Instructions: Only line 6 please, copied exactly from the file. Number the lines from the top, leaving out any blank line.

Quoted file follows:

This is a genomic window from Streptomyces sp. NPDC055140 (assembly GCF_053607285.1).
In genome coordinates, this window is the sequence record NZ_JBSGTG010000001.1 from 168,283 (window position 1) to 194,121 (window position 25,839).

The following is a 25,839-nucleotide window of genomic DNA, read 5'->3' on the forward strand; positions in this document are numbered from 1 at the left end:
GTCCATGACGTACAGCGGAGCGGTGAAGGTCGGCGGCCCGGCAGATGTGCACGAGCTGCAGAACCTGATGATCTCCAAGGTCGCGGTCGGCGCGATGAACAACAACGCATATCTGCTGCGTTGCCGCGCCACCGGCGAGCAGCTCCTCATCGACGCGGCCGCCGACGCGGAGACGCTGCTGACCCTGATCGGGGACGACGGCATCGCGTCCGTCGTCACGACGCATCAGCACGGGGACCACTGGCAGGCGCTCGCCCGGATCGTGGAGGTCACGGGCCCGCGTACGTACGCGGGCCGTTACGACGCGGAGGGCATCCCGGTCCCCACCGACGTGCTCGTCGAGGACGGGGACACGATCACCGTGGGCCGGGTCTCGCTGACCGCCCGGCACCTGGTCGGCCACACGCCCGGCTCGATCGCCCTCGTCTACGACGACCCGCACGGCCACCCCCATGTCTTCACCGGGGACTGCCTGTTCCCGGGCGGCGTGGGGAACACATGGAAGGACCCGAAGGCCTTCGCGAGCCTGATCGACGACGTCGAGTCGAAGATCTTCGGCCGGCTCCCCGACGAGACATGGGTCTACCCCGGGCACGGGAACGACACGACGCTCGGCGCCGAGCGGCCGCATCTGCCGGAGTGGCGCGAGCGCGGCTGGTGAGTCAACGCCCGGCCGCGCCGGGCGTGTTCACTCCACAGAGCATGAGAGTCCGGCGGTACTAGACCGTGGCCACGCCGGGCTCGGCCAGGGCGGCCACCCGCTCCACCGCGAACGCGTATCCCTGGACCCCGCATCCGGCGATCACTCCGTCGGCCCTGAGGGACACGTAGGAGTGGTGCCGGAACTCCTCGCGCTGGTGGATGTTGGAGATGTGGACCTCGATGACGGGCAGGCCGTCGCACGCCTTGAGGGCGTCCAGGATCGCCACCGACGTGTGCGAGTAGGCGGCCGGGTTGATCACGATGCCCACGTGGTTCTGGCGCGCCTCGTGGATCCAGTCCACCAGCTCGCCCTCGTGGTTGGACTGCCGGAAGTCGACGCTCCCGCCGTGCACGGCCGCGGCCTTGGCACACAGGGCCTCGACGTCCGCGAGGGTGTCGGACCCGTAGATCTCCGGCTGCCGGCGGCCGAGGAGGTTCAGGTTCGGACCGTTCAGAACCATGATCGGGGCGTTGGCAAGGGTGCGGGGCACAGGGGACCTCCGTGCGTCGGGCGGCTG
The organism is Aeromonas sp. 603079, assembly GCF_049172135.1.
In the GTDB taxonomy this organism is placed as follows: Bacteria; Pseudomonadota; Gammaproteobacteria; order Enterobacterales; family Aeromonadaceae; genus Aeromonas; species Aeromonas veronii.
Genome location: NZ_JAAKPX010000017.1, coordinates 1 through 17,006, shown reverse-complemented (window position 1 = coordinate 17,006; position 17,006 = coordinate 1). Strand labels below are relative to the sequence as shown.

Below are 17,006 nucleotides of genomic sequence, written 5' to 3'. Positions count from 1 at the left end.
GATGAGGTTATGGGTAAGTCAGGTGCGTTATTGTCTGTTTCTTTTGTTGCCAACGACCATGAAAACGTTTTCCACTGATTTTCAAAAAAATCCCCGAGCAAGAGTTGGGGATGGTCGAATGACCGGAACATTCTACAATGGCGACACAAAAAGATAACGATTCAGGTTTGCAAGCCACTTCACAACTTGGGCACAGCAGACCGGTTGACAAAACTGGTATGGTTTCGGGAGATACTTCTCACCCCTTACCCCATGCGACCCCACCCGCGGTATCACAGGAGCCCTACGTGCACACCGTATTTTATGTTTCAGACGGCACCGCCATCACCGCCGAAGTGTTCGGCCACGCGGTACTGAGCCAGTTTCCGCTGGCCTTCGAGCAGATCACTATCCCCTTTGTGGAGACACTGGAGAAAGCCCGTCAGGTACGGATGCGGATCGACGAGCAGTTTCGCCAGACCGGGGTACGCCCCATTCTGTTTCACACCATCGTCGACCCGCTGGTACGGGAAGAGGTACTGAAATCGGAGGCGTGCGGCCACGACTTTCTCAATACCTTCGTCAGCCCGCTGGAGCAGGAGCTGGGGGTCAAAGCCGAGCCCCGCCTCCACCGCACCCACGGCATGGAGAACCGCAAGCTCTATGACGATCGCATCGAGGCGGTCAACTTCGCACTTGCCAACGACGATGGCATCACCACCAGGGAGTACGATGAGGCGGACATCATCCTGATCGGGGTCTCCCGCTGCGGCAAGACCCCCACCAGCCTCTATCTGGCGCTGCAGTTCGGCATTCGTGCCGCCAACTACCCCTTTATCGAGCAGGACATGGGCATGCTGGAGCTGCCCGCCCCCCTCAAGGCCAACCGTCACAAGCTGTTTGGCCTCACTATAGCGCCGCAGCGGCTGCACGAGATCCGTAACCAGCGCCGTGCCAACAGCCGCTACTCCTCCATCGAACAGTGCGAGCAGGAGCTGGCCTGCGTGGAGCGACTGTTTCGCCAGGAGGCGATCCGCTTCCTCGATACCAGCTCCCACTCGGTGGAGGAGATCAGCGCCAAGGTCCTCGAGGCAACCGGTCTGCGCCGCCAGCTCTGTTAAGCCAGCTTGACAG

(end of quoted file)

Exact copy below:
In the GTDB taxonomy this organism is placed as follows: Bacteria; Pseudomonadota; Gammaproteobacteria; order Enterobacterales; family Aeromonadaceae; genus Aeromonas; species Aeromonas veronii.